Watching “Texas Chainsaw 3D,” the latest screen incarnation of the iconic chainsaw-wielding maniac Leatherface, the mind fairly reels. This purported direct sequel to Tobe Hooper’s 1974 horror classic cheerfully ignores that director’s own 1986 follow-up, the 1997 and 2003 remakes, the 2006 prequel and even its basic time line. It scores points for sheer brazenness.
But aside from its being an obviously loving homage to the original — even including 3-D-enhanced clips from it in the opening credits — there isn’t much to recommend this installment whose main point of originality is omitting the word “Massacre” from the title.
The opening sequence takes place directly after the final scene of Hooper’s film, depicting a Waco-like encounter in which the house containing Leatherface and his cannibalistic family burns to the ground with all its occupants presumably dead. Except for a baby, who is promptly adopted and, as we soon see, grows up in Oklahoma to be the beautiful Heather (Alexandra Daddario).
‘Texas Chainsaw 3D’
DIRECTED BY: John Luessenhop
STARRING: Alexandra Daddario, Dan Yeager, Tremaine ‘Trey Songz’ Neverson, Tania Raymonde and Paul Rae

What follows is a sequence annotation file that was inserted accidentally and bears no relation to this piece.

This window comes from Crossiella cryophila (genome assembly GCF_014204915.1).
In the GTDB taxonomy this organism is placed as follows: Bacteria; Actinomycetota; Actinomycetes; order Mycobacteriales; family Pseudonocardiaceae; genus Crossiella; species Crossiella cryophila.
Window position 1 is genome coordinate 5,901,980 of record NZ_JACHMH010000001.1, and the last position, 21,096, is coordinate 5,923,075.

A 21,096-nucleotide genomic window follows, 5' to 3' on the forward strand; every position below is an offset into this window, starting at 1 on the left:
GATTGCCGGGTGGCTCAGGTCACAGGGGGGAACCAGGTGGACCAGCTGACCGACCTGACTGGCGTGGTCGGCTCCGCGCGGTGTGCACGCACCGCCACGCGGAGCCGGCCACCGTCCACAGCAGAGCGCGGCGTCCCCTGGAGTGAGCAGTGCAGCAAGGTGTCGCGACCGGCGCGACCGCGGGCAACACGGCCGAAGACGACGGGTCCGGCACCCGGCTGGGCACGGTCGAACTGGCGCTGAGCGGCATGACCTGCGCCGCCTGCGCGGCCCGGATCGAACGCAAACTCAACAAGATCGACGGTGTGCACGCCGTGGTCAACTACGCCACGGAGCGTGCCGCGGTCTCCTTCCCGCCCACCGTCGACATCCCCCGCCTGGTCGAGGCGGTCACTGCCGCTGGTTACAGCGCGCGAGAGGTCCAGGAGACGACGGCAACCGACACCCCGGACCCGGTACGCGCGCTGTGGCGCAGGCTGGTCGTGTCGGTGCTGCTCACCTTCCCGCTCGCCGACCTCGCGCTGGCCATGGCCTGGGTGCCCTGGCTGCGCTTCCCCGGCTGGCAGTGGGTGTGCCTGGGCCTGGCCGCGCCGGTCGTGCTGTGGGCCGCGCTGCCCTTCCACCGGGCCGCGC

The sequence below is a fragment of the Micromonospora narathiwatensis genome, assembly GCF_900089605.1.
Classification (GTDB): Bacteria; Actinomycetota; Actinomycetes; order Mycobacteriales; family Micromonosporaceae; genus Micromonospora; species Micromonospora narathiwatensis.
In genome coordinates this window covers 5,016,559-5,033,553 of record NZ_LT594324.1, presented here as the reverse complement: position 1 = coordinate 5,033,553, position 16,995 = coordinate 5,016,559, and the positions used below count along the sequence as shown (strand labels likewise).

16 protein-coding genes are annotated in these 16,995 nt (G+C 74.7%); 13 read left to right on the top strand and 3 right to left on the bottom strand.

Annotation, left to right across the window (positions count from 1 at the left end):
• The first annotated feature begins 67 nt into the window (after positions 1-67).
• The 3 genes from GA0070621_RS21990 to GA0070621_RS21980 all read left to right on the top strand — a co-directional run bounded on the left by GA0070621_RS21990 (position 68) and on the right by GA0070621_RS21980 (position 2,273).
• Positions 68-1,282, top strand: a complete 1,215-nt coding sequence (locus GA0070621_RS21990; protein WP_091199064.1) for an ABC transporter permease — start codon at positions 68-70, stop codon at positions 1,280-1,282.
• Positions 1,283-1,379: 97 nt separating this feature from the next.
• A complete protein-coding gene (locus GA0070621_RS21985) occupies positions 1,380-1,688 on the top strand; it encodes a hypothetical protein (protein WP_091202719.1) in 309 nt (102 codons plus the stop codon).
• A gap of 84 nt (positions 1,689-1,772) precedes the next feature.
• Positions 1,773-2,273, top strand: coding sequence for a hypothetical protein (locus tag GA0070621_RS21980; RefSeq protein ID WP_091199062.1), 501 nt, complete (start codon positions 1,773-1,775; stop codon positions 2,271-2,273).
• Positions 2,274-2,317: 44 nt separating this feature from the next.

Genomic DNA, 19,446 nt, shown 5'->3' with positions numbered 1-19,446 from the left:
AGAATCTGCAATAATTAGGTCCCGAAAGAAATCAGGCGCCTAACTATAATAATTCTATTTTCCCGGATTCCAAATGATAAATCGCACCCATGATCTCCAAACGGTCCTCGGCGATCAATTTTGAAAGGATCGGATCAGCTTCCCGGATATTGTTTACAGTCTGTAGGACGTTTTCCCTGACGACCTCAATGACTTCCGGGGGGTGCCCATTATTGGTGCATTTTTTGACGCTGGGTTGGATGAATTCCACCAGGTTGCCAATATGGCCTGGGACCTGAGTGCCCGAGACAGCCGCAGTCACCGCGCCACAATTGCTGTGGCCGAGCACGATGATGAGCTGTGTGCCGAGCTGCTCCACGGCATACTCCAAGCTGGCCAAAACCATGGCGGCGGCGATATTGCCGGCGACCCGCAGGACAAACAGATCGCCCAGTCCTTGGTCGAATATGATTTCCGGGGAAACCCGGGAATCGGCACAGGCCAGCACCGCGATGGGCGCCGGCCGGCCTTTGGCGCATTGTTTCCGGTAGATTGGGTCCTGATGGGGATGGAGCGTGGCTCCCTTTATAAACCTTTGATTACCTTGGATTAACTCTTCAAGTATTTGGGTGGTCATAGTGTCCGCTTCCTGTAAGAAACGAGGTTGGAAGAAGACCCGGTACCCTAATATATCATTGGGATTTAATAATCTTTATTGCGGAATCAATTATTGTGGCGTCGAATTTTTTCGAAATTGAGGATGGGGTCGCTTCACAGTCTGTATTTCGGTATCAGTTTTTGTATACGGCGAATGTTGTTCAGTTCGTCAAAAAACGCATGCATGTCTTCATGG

RATED: R GRADE: D+
RUNNING TIME: 92 minutes
20 years later
Cut to roughly 20 years later, when Heather learns of her origins after being left at a Texas mansion by her late grandmother. She and her friends promptly head off in a van to check out her inheritance which, unbeknownst to them, is still the home of the hulking Leatherface (Dan Yeager).
The film’s first half follows conventional horror movie tropes as the heroine and her hottie companions — boyfriend Ryan (rapper Tremaine ‘Trey Songz’ Neverson), BFF Nikki (Tania Raymonde), her new crush Kenny (Keram Malicki-Sanchez) and a hunky hitchhiker (Scott Eastwood) — are pursued by the chainsaw-wielding inhabitant with predictably lethal results. But not before all of them bare as much skin as possible.
Things take a somewhat more complex turn later on when Heather finds herself in an unlikely alliance with her deranged relative against the town’s corrupt mayor (Paul Rae) and his minions. Leatherface is even given a rather sympathetic treatment, depicted as being something of a misunderstood, overgrown child whose propensity for tearing off his victims’ faces is but an extreme example of adolescent rebellion.
Director John Luessenhop (“Takers”) takes advantage of the 3-D by shoving blood spurts and the occasional chainsaw directly into viewers’ faces, but otherwise it has little impact other than to goose the box-office with those hefty surcharges. Unlike the restrained 1974 film which cleverly relied mainly on suggestion, this version piles on the graphic, often CGI-enhanced gore.them variety.